|THROUGH THE DERMOSCOPE
|Year : 2019 | Volume
| Issue : 4 | Page : 500-501
Dermoscopy of erythrodermic pityriasis rubra pilaris
Sheetanshu Kumar1, Keshavamurthy Vinay1, Bishan D Radotra2
1 Department of Dermatology, Venereology and Leprology, Postgraduate Institute of Medical Education and Research, Chandigarh, India
2 Department of Histopathology, Postgraduate Institute of Medical Education and Research, Chandigarh, India
|Date of Web Publication||28-Jun-2019|
Department of Dermatology, Venereology and Leprology, Postgraduate Institute of Medical Education and Research, Sector 12, Chandigarh - 160 012
Source of Support: None, Conflict of Interest: None
|How to cite this article:|
Kumar S, Vinay K, Radotra BD. Dermoscopy of erythrodermic pityriasis rubra pilaris. Indian Dermatol Online J 2019;10:500-1
|How to cite this URL:|
Kumar S, Vinay K, Radotra BD. Dermoscopy of erythrodermic pityriasis rubra pilaris. Indian Dermatol Online J [serial online] 2019 [cited 2020 Jun 6];10:500-1. Available from: http://www.idoj.in/text.asp?2019/10/4/500/255527
Dermatology consultation was sought for an elderly female with erythroderma. On examination, diffuse erythema with loosely adherent greyish-white scales, discrete follicular keratotic papules, and multiple islands of sparing was observed [Figure 1]a. Diffuse palmoplantar keratoderma of palms and soles was also present. On histopathology (H and E, ×200), psoriasiform acanthosis, alternating bands of orthokeratosis and parakeratosis, and follicular keratinous plugs were seen [Figure 1]b. Dermoscopic evaluation performed using a Dermlite II Hybrid M Dermoscope at 10× magnification in polarized mode revealed whitish keratotic follicular plugs surrounded by yellowish-red areas and multiple linearly arranged and dotted vessels arranged in an irregular pattern [Figure 2]. A definite diagnosis of erythroderma secondary to pityriasis rubra pilaris (PRP) was established based on the above features.
|Figure 1: (a) Diffuse erythema with loosely adherent greyish-white scales, discrete follicular keratotic papules, and multiple islands of sparing. (b) Histopathology (H and E, ×200) demonstrating psoriasiform acanthosis, alternating bands of orthokeratosis, and parakeratosis and follicular keratinous plugs|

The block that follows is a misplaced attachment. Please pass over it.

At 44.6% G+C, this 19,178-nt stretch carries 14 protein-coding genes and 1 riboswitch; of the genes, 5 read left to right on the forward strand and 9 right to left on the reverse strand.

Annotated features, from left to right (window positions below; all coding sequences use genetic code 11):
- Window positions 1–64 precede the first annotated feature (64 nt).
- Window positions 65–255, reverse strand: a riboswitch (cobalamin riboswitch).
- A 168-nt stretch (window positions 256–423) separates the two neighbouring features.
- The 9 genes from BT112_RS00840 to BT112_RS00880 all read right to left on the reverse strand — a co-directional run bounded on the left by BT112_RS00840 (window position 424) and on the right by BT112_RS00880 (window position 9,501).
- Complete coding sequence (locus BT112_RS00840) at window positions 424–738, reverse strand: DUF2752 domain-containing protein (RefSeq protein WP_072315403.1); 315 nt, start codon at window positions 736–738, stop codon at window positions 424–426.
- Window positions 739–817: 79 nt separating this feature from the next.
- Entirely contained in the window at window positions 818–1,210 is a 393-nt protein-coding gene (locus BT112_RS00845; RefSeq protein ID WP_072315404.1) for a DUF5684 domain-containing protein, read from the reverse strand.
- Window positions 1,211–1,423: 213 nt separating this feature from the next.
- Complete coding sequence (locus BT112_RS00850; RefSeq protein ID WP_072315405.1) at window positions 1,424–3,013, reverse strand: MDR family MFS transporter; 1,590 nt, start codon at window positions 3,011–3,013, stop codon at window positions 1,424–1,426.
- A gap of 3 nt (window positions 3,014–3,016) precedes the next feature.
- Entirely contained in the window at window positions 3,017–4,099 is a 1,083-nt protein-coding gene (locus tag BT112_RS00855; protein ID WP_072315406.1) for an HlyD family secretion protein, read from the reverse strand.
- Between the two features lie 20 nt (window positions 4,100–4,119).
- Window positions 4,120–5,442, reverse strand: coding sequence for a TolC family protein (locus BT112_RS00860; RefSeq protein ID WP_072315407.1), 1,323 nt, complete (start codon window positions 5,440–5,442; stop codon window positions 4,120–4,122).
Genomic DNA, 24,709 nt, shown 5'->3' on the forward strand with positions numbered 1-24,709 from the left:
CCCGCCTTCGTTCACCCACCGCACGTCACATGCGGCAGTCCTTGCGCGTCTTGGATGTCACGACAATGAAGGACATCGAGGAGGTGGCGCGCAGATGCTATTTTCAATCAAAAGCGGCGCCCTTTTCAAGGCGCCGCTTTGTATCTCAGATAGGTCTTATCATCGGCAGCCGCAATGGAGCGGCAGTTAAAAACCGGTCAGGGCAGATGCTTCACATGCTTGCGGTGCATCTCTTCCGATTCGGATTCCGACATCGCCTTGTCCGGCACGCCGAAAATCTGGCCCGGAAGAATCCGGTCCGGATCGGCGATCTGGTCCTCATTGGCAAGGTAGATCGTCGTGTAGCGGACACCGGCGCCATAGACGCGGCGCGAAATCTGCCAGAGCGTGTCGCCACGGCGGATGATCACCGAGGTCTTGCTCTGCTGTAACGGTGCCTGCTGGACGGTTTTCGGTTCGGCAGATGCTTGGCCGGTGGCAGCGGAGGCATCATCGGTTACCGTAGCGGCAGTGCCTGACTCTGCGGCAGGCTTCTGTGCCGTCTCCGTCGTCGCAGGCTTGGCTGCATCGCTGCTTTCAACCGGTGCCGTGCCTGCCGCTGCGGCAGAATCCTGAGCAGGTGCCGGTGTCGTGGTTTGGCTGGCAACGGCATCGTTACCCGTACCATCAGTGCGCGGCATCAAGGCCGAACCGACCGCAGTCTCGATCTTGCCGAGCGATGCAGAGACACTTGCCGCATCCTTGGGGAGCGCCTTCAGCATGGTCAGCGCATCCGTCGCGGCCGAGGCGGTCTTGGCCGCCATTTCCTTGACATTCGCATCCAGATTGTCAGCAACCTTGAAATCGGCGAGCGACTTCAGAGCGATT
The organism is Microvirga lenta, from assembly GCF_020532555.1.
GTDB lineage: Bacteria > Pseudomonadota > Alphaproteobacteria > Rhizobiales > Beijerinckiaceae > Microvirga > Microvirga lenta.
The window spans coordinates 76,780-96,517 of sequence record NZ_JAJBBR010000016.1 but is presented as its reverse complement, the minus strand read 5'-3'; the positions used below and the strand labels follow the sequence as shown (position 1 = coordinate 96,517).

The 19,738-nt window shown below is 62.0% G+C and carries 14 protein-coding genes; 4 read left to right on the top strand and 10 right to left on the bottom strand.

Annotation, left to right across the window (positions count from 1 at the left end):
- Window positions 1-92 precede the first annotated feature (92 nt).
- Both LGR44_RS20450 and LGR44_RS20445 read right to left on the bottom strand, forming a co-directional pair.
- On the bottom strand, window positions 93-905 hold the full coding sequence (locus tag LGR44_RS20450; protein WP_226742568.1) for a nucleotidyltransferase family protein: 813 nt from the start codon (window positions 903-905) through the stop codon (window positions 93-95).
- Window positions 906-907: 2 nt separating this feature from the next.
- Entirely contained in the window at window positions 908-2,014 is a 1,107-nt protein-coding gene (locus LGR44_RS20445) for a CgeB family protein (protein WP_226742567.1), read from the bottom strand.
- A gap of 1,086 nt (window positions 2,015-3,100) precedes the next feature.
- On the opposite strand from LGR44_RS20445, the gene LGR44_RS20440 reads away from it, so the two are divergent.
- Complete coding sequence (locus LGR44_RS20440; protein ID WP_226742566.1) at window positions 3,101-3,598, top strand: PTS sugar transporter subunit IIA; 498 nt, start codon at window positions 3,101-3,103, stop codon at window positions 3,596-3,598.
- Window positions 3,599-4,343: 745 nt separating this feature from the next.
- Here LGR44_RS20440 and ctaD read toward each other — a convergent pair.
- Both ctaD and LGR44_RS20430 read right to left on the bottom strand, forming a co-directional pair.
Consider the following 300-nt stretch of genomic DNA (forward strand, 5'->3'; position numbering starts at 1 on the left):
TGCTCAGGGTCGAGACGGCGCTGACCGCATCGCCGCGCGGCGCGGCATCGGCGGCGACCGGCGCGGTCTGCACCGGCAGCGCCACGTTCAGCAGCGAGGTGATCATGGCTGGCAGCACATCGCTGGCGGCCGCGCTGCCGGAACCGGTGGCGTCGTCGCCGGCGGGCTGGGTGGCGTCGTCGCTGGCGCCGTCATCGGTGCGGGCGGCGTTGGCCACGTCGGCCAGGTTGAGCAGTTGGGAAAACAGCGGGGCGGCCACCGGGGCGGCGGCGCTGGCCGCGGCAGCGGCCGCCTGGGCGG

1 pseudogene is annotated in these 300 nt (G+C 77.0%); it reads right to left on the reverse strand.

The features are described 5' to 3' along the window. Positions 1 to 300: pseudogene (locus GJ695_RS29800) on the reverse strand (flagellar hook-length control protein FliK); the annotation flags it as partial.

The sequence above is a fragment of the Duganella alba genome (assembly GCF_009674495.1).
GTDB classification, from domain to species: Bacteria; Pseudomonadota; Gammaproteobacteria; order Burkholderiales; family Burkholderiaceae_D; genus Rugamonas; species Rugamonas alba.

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|Figure 2: Dermatoscopy (Dermlite II Hybrid M Dermatoscope at ×10 magnification in polarized mode) revealing whitish keratotic follicular plugssurrounded by yellowish-red (blue arrow) background and multiple, peripheral, linearly arranged (red arrow), and dotted (black arrow) vessels|
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Erythroderma secondary to PRP is often difficult to differentiate from other causes of erythroderma, especially psoriasis. Whitish keratotic plugs, yellowish red background, and linearly arranged and dotted peripheral vessels are dermoscopic features of PRP and differs from that of psoriasis which shows silvery white scales, uniformly distributed red dots on a background of salmon red erythema. The keratotic plugs and perifollicular scaling seen on dermoscopy corresponds to the follicular plugs along with hyperkeratosis and parakeratosis in the perifollicular areas seen on histopathology. The linear and dotted vessels seen on dermoscopy corresponds to the dilatation of dermal capillaries observed on histopathology.
Dermoscopic findings may aid in differentiating among the underlying causes of erythroderma, which can be a mammoth task otherwise. Dermoscopy of erythroderma secondary to atopic dermatitis exhibits yellowish scales or crusts along with patchy distribution of dotted vessels on a pinkish background, where as erythroderma secondary to mycosis fungoides demonstrates sparse whitish scales, numerous dotted vessels along with serpiginous vessels which typically have spermatozoon-like shape.
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Conflicts of interest
There are no conflicts of interest.
| References|| |
Abdel-Azim NE, Ismail SA, Fathy E. Differentiation of pityriasis rubra pilaris from plaque psoriasis by dermoscopy. Arch Dermatol Res 2017;309:311-4.
Errichetti E, Piccirillo A, Stinco G. Dermoscopy as an auxiliary tool in the differentiation of the main types of erythroderma due to dermatological disorders. Int J Dermatol 2016;55:e616-e8.
[Figure 1], [Figure 2]